Field Effect Transistor

A field-effect transistor shortly termed as FET is a voltage-controlled device, unlike BJT which is a current controlled device. The FET is a unipolar device, which means that it is made using either p-type or n-type material as the main substrate. One of the many of its advantages is that it has a very high input impedance, which is in the order of Mega Ohms. It has many other advantages such as low heat dissipation and low power consumption.

Bipolar Junction Transistor vs Field Effect Transistor

Now, let us look at the various differences between BJT and FET

Bipolar Junction Transistor

Field Effect Transistor

It is a bipolar device

It is a unipolar device

It is a current-driven device

It is a voltage-driven device
Low input impedance

High input impedance

Low noise level

High noise level

Less thermal stability

Better thermal stability

Transistor as an Amplifier and a Switch

Transistor as an amplifier serves as an energy booster. It comes in useful things like hearing aids, which is one of the prior gadgets people use for a transistor. Hearing aids consist of a tiny microphone that picks up sounds for your world and converts them into varying electric currents. Microphones are also fed into a transistor that boosts a tiny loudspeaker, and you hear a much louder version of sound around you.

Transistors also work as switches. A small electric current flowing through one part of a transistor can make a much larger current flow through the other part. This is how all computer chips work. For instance, a memory chip includes hundreds of transistors, each of which can be switched on or off individually. Since every transistor can be in two separate states, it can store two numbers zero and one separately. A chip can store billions of zeros and ones with billions of transistors and as many letters and numbers.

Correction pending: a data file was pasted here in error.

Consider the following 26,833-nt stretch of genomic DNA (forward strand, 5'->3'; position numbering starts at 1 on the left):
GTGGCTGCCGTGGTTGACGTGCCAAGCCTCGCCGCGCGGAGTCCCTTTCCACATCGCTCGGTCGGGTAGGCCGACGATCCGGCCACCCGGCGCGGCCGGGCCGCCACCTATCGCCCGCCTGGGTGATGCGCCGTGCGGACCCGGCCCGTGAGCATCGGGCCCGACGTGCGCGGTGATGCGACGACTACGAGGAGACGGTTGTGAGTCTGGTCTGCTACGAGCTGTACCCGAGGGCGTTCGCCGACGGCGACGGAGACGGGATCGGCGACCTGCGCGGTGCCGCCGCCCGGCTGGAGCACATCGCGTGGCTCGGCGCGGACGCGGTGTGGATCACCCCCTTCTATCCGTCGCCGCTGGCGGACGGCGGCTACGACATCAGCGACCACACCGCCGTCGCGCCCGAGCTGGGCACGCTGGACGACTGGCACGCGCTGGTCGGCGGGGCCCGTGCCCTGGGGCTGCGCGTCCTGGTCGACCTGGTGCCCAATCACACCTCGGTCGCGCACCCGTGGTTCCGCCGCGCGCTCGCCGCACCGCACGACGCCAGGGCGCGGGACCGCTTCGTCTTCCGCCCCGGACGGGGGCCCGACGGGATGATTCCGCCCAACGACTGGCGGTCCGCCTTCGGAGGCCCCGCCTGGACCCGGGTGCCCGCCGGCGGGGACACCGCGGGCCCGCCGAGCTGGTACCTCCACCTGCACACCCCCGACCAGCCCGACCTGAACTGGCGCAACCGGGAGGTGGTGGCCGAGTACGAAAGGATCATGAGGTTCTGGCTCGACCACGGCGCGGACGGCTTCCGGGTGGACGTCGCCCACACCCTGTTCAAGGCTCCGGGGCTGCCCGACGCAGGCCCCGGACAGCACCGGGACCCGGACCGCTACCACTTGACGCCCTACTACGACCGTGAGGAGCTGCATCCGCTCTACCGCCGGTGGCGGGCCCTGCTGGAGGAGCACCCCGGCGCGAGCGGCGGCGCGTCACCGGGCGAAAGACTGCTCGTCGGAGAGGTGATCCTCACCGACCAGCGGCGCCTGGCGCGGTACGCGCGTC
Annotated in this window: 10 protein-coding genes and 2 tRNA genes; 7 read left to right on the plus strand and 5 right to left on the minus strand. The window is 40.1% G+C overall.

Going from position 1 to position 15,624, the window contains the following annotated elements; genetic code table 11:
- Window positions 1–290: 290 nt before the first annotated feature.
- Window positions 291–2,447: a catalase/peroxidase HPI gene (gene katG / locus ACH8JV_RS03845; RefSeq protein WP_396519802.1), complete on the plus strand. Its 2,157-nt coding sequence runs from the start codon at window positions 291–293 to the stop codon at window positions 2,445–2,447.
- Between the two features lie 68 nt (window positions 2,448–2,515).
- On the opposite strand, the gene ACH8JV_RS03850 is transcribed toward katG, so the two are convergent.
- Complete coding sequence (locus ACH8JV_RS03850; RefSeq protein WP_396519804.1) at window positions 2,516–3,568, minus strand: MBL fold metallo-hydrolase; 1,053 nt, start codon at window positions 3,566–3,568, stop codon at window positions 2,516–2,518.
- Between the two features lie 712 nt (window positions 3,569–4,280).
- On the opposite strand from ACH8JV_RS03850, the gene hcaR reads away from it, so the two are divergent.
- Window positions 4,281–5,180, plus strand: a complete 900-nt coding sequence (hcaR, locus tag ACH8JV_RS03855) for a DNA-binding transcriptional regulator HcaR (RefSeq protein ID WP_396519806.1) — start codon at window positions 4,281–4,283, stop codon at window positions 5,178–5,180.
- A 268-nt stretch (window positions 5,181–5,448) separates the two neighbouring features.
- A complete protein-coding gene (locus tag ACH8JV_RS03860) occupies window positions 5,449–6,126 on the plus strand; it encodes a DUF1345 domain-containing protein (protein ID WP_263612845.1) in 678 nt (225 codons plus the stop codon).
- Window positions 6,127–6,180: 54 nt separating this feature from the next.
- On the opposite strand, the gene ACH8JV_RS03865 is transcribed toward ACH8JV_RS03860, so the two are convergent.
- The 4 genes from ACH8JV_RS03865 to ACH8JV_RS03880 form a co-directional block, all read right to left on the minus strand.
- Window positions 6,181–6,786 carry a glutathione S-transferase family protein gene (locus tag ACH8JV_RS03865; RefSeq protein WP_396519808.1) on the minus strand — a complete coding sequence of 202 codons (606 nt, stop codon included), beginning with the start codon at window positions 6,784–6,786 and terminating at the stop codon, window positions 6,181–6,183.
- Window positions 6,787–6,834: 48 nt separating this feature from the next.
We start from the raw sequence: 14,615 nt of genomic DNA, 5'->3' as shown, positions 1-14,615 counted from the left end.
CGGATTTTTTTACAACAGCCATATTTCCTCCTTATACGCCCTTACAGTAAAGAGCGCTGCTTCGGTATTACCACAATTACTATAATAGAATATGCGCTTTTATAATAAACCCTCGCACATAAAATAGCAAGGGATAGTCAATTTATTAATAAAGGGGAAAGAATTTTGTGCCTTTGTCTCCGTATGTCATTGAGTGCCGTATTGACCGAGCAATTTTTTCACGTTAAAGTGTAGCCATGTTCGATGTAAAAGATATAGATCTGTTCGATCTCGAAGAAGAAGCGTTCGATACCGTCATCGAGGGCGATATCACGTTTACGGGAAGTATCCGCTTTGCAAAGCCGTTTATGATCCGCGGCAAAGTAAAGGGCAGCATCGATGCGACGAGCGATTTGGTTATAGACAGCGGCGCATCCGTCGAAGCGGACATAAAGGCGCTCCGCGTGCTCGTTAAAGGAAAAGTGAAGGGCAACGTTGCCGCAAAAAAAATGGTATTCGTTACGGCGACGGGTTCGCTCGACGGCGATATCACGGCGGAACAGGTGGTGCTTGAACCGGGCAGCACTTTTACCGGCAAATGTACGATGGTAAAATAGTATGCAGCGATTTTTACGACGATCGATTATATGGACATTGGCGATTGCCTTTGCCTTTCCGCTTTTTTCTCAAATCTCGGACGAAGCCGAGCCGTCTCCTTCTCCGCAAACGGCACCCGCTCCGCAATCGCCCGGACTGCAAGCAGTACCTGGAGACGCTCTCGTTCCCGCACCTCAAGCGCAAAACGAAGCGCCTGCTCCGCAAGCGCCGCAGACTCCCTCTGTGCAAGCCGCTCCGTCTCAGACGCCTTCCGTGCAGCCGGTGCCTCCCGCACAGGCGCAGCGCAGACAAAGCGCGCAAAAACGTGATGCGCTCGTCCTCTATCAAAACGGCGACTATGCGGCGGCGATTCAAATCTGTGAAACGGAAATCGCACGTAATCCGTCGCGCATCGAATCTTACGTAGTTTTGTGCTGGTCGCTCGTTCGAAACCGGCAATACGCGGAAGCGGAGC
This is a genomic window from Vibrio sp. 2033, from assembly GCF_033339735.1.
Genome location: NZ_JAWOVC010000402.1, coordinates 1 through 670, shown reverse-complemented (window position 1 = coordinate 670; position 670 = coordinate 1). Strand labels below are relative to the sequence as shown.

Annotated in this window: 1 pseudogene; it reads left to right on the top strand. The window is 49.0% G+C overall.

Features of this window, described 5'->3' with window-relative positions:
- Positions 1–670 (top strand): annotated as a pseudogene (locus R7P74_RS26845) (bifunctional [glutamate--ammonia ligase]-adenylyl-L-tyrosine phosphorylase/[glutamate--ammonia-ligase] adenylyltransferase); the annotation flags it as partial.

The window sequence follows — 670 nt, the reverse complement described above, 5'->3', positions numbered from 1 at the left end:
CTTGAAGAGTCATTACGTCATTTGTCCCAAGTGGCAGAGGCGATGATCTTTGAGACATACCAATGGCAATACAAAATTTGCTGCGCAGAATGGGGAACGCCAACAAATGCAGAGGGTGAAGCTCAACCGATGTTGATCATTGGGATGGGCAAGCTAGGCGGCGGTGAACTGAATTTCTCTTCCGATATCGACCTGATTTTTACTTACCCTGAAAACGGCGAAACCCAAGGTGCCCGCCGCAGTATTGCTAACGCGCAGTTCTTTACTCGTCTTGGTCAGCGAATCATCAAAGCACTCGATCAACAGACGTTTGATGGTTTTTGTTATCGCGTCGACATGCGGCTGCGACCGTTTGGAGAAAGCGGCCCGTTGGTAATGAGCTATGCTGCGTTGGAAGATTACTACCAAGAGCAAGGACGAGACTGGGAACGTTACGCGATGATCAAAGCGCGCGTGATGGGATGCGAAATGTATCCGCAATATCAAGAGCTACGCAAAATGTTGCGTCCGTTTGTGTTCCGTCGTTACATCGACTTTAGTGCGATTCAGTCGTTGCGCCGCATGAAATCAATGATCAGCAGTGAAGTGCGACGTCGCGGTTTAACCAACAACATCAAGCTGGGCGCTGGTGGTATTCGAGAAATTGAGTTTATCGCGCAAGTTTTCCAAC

Learn more about this concept by visiting the link: Transistor as a device – Switch and Amplifier

Applications of Transistor

Semi-conducting materials make the working of transistor possible. Most of you must be familiar with electrically conductive and non-conductive materials. Metals are typically considered to be conductive. Things like plastics, wood, ceramics, and glass are insulators, or non-conductive. A team of scientists discovered how to test certain types of crystals and utilize them as electronic control devices by exploiting their semi-conductive properties.

Heat-operated switch

  • A thermistor is one of the most important components in the circuit of a heat-operated switch. It is a kind of resistor that responds to the surrounding temperature. Its resistance decreases when the temperature is high and vice versa.
  • The thermistor resistance drops and a higher share of the supply voltage are dropped across R when the heat is applied to the thermistor. The base current rises followed by an increase in collector current. As a result, the bulb glows and siren sounds.
  • These particular circuits are mainly used in the fire alarm system.

Integrated Circuits

  • Integrated circuits consist of resistors, transistors, diodes, and capacitors combined with a silicon wafer-thin chip, known as the microchip.
  • Integrated circuits consume less electrical energy, occupy a small space that reduces the circuit’s size, and can be built at a low cost.